So my hope as we close out this blog is the same as it was when we launched it — that readers will get involved in the fight against poverty, and work and push, and work and push, and work and push some more, until we get where we need to go.

Below is a list of organizations whose work I’ve had the privilege to get to know over the past two years. If you keep up with these groups, sign up for their updates, you will know more about poverty and what we can do about it than the vast majority of members of Congress or your state and local representatives do, and you will find opportunities to get involved. You can also share your own ideas with these groups about how we can build a strong movement — and I know you have great ideas. I know it because the most unexpected thing of all about this blog was the number of people who started e-mailing me about what needed to be covered. Your passion and ideas helped shape “This Week in Poverty” in significant ways over the past two years, and I thank you for that.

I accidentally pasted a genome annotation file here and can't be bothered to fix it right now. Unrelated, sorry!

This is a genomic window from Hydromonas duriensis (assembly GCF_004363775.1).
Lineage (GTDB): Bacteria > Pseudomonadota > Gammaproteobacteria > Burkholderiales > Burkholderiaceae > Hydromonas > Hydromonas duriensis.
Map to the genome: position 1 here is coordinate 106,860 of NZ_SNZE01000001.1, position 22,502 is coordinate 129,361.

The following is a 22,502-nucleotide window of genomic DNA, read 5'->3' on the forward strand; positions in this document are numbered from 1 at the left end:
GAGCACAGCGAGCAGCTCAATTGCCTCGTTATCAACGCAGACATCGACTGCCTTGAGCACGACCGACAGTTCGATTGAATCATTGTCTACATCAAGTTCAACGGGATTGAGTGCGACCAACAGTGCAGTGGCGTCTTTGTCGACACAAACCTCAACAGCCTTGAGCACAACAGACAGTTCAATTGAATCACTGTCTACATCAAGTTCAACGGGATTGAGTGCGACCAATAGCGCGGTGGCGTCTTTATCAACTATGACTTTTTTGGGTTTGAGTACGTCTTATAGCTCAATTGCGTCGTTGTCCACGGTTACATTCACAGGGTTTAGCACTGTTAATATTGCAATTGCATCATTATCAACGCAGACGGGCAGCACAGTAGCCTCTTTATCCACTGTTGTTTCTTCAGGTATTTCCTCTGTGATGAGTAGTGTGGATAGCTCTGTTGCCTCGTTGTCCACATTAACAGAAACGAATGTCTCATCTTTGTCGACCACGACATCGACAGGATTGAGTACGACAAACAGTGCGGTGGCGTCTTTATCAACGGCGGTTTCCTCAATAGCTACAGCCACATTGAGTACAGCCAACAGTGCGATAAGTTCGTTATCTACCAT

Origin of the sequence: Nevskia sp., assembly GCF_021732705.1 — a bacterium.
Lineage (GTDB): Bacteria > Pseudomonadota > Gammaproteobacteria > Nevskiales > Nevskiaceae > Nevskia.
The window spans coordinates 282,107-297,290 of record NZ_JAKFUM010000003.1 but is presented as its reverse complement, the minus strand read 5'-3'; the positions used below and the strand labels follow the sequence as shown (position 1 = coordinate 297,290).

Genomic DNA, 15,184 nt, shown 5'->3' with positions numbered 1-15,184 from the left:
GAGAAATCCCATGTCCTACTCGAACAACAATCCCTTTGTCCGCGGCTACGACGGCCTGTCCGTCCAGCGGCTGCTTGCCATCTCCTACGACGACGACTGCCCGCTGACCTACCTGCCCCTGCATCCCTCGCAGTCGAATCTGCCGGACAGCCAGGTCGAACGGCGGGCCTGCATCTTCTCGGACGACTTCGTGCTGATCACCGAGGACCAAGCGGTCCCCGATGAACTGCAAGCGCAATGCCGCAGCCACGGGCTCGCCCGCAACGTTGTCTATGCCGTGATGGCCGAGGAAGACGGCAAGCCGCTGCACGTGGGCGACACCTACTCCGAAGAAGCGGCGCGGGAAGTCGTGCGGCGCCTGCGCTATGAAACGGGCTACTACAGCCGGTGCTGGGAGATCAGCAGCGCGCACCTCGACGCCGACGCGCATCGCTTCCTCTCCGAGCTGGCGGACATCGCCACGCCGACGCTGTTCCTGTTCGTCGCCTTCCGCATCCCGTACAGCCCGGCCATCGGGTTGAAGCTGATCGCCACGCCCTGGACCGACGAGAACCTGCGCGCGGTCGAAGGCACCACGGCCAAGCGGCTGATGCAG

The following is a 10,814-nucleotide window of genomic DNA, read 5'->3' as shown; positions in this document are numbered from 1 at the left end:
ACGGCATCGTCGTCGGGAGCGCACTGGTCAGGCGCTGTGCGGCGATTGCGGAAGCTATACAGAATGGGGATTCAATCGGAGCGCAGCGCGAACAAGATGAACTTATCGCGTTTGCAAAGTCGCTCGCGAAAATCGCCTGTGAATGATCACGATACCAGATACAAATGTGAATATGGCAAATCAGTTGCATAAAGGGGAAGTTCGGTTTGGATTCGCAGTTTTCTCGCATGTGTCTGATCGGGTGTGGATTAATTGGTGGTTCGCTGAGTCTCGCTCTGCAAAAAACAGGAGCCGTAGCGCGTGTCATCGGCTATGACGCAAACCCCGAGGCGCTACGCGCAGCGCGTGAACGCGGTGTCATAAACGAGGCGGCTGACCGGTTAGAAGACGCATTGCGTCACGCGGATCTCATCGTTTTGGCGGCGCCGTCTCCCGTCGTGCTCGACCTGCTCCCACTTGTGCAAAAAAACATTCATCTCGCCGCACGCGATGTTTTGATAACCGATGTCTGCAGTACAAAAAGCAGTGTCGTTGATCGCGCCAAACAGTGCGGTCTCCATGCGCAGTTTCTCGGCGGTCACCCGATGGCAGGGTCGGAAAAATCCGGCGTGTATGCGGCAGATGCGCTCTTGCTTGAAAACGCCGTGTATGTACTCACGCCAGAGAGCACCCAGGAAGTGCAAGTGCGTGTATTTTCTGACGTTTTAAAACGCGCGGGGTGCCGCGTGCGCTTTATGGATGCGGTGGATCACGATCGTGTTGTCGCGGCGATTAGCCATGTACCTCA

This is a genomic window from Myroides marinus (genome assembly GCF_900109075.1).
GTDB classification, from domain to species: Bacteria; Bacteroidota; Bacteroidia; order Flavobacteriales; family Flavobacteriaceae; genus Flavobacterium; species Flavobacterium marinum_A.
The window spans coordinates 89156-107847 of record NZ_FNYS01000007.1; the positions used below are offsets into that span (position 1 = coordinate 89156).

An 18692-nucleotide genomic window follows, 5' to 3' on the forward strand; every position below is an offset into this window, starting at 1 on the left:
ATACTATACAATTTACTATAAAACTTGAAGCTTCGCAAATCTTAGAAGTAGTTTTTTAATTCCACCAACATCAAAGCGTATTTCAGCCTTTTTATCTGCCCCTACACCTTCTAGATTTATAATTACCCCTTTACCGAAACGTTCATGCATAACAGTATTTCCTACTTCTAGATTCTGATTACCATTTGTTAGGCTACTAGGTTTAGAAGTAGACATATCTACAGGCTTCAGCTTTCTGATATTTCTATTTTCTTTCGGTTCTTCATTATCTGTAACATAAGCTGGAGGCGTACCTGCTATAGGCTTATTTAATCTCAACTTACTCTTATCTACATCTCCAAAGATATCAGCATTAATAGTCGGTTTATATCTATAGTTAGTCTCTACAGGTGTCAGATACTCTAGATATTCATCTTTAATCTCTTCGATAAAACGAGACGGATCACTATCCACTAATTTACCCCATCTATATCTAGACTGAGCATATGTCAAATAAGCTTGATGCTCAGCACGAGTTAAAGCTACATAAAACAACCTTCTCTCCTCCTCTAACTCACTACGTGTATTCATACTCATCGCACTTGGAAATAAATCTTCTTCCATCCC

I hope you will keep in touch – I’m still writing — but most importantly I hope you will get involved and fight hard.

Children, Parents and Families

Broader, Bolder Approach to Education

Children’s Defense Fund

Children’s HealthWatch

First Focus

Legal Momentum

Mary House

Mary’s Center

National Partnership for Women and Families

National Women’s Law Center

Healthcare, Disability and Aging

The Arc

Consortium for Citizens with Disabilities Social Security Task Force

National Council on Aging

National Organization of Social Security Claimants’ Representatives

Housing and Homelessness

Care for the Homeless

Institute for Children, Poverty, and Homelessness

Home Defenders League

National Law Center on Homelessness & Poverty

National Low Income Housing Coalition

Occupy Our Homes

Pathways to Housing

Hunger

Center for Hunger-Free Communities/Witnesses to Hunger

Food Research and Action Center

Mazon

New York City Coalition Against Hunger

Share Our Strength

Justice and Courts

Center for Court Innovation

Race and Civil Rights

Leadership Conference on Civil and Human Rights

Poverty & Race Research Action Council